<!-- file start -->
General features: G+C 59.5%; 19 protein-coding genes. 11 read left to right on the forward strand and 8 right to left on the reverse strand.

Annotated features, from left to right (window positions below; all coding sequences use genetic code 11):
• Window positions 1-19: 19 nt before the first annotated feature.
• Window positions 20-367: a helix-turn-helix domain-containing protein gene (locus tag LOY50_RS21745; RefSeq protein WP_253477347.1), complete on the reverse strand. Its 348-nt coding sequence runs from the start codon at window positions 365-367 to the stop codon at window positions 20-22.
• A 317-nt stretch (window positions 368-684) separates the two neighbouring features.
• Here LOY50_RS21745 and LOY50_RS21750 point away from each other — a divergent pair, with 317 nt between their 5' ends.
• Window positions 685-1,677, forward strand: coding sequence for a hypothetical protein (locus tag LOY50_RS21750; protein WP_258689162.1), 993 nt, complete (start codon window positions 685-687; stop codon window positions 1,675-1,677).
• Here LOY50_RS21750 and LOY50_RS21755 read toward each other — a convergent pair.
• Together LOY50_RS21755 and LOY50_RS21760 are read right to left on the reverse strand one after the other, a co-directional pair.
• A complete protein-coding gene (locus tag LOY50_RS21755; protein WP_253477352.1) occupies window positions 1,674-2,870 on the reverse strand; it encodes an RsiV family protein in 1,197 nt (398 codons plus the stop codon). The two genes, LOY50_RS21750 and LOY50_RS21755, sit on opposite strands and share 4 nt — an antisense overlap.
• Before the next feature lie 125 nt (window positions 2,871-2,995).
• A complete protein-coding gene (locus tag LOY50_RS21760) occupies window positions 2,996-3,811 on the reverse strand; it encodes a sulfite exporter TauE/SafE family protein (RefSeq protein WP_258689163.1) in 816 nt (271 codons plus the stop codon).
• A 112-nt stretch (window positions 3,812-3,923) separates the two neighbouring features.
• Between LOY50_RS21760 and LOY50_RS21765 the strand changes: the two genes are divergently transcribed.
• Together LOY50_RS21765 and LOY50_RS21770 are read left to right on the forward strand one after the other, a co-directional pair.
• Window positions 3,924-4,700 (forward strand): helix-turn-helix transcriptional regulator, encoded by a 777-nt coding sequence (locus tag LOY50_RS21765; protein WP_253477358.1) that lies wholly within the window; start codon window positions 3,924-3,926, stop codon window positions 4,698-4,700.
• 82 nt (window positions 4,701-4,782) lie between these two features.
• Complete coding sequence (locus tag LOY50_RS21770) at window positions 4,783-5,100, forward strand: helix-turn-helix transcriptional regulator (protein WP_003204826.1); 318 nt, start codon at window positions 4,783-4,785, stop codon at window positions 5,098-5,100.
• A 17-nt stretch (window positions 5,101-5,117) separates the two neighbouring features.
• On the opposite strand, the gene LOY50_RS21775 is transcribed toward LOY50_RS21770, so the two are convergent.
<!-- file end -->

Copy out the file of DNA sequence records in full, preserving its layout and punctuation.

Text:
General features: G+C 59.5%; 19 protein-coding genes. 11 read left to right on the forward strand and 8 right to left on the reverse strand.

Annotated features, from left to right (window positions below; all coding sequences use genetic code 11):
• Window positions 1-19: 19 nt before the first annotated feature.
• Window positions 20-367: a helix-turn-helix domain-containing protein gene (locus tag LOY50_RS21745; RefSeq protein WP_253477347.1), complete on the reverse strand. Its 348-nt coding sequence runs from the start codon at window positions 365-367 to the stop codon at window positions 20-22.
• A 317-nt stretch (window positions 368-684) separates the two neighbouring features.
• Here LOY50_RS21745 and LOY50_RS21750 point away from each other — a divergent pair, with 317 nt between their 5' ends.
• Window positions 685-1,677, forward strand: coding sequence for a hypothetical protein (locus tag LOY50_RS21750; protein WP_258689162.1), 993 nt, complete (start codon window positions 685-687; stop codon window positions 1,675-1,677).
• Here LOY50_RS21750 and LOY50_RS21755 read toward each other — a convergent pair.
• Together LOY50_RS21755 and LOY50_RS21760 are read right to left on the reverse strand one after the other, a co-directional pair.
• A complete protein-coding gene (locus tag LOY50_RS21755; protein WP_253477352.1) occupies window positions 1,674-2,870 on the reverse strand; it encodes an RsiV family protein in 1,197 nt (398 codons plus the stop codon). The two genes, LOY50_RS21750 and LOY50_RS21755, sit on opposite strands and share 4 nt — an antisense overlap.
• Before the next feature lie 125 nt (window positions 2,871-2,995).
• A complete protein-coding gene (locus tag LOY50_RS21760) occupies window positions 2,996-3,811 on the reverse strand; it encodes a sulfite exporter TauE/SafE family protein (RefSeq protein WP_258689163.1) in 816 nt (271 codons plus the stop codon).
• A 112-nt stretch (window positions 3,812-3,923) separates the two neighbouring features.
• Between LOY50_RS21760 and LOY50_RS21765 the strand changes: the two genes are divergently transcribed.
• Together LOY50_RS21765 and LOY50_RS21770 are read left to right on the forward strand one after the other, a co-directional pair.
• Window positions 3,924-4,700 (forward strand): helix-turn-helix transcriptional regulator, encoded by a 777-nt coding sequence (locus tag LOY50_RS21765; protein WP_253477358.1) that lies wholly within the window; start codon window positions 3,924-3,926, stop codon window positions 4,698-4,700.
• 82 nt (window positions 4,701-4,782) lie between these two features.
• Complete coding sequence (locus tag LOY50_RS21770) at window positions 4,783-5,100, forward strand: helix-turn-helix transcriptional regulator (protein WP_003204826.1); 318 nt, start codon at window positions 4,783-4,785, stop codon at window positions 5,098-5,100.
• A 17-nt stretch (window positions 5,101-5,117) separates the two neighbouring features.
• On the opposite strand, the gene LOY50_RS21775 is transcribed toward LOY50_RS21770, so the two are convergent.